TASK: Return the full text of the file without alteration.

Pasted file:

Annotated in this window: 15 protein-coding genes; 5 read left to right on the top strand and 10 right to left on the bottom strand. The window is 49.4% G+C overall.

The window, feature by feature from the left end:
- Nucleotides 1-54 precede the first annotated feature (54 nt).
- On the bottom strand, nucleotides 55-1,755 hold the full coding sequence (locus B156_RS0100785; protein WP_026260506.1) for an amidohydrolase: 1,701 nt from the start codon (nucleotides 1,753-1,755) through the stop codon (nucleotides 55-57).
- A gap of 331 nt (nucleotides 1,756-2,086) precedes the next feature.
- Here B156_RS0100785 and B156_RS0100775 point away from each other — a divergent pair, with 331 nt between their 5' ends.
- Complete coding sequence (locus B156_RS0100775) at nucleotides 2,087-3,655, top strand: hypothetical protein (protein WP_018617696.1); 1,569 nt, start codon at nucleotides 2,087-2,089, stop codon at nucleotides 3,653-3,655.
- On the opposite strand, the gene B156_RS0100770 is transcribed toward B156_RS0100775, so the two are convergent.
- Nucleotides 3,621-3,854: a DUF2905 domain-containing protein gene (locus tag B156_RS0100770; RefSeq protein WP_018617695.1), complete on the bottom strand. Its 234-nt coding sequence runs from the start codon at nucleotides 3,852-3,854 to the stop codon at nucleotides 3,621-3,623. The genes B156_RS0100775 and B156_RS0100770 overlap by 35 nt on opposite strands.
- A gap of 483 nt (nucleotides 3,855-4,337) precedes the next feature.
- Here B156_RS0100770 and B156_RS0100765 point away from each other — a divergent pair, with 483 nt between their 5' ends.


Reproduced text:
Annotated in this window: 15 protein-coding genes; 5 read left to right on the top strand and 10 right to left on the bottom strand. The window is 49.4% G+C overall.

The window, feature by feature from the left end:
- Nucleotides 1-54 precede the first annotated feature (54 nt).
- On the bottom strand, nucleotides 55-1,755 hold the full coding sequence (locus B156_RS0100785; protein WP_026260506.1) for an amidohydrolase: 1,701 nt from the start codon (nucleotides 1,753-1,755) through the stop codon (nucleotides 55-57).
- A gap of 331 nt (nucleotides 1,756-2,086) precedes the next feature.
- Here B156_RS0100785 and B156_RS0100775 point away from each other — a divergent pair, with 331 nt between their 5' ends.
- Complete coding sequence (locus B156_RS0100775) at nucleotides 2,087-3,655, top strand: hypothetical protein (protein WP_018617696.1); 1,569 nt, start codon at nucleotides 2,087-2,089, stop codon at nucleotides 3,653-3,655.
- On the opposite strand, the gene B156_RS0100770 is transcribed toward B156_RS0100775, so the two are convergent.
- Nucleotides 3,621-3,854: a DUF2905 domain-containing protein gene (locus tag B156_RS0100770; RefSeq protein WP_018617695.1), complete on the bottom strand. Its 234-nt coding sequence runs from the start codon at nucleotides 3,852-3,854 to the stop codon at nucleotides 3,621-3,623. The genes B156_RS0100775 and B156_RS0100770 overlap by 35 nt on opposite strands.
- A gap of 483 nt (nucleotides 3,855-4,337) precedes the next feature.
- Here B156_RS0100770 and B156_RS0100765 point away from each other — a divergent pair, with 483 nt between their 5' ends.